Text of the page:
So, if I’m thinking about what makes a good adventure, I’m thinking about what I like and why. I like to run the game, I like to design the world, I like to come up with the outline of the story. It’s something I enjoy doing and it’s something I think I do pretty well. I get a kick out of designing a story and watching it unfold over the course of several weeks or months (or longer!) as the players peel away the layers of plot.

Since I like to write, to plot, and to play, most times for me, being a player alongside others is difficult. It’s hard for me to find the freedom to do exactly what I want within the context of a group, because the group and I have different wants and needs. I can’t leave my sense of responsibility behind when I play, which means I feel compelled to fill a role the party’s missing — one of the reasons Allandra is a multiclass healer.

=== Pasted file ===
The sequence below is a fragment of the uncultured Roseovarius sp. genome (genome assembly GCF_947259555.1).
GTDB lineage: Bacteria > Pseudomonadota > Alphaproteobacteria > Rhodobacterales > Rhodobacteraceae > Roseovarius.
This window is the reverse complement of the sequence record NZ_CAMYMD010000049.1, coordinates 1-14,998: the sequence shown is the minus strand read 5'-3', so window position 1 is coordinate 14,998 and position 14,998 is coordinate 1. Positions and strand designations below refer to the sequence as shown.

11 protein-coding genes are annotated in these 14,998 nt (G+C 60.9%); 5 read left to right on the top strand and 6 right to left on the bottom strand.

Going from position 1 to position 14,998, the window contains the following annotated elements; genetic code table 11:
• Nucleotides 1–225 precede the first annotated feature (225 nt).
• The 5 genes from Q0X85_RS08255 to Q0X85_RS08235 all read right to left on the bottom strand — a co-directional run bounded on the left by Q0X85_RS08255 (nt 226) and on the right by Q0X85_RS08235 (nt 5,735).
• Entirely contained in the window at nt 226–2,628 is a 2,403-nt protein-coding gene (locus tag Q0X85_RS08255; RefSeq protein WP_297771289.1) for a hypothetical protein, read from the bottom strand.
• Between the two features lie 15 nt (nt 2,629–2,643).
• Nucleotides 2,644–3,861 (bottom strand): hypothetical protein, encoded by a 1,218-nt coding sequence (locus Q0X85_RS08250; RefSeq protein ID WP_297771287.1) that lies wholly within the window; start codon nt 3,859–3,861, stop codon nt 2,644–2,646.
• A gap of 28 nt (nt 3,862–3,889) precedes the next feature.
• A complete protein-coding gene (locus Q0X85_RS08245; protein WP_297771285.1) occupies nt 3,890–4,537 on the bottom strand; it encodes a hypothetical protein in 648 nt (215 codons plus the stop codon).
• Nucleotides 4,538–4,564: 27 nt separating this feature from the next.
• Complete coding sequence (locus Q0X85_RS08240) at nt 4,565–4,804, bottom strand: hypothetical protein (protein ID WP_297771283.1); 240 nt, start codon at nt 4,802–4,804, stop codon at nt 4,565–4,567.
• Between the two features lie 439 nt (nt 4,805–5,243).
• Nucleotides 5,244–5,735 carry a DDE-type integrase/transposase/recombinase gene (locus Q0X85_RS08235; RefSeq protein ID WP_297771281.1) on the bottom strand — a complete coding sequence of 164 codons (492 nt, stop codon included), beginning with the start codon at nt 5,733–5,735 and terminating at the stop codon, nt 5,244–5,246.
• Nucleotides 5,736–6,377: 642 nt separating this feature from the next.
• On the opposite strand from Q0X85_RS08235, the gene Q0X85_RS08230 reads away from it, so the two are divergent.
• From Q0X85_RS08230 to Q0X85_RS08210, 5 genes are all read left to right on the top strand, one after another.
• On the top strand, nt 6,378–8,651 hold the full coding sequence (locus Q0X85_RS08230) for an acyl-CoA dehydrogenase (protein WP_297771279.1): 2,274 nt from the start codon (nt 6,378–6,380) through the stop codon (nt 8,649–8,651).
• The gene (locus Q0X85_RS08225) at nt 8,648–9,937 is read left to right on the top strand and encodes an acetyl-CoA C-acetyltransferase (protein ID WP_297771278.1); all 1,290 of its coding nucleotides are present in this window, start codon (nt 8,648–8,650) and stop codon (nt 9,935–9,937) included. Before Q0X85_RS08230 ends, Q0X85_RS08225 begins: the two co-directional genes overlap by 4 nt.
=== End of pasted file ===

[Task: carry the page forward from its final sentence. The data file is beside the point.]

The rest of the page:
“You can’t get ye flask.” –Some game masters can be like this.

Rather than playing one character and trying to get my character “fix,” I like the idea of running multiple characters, even if I only get to flesh them out in my head. I like the idea of being able to create and run the story, rather than waiting for the rest of the group to catch up, or getting stuck in a situation where I have to play a stupid “guess the verb” mini-game with a particularly belligerent or unimaginative game master.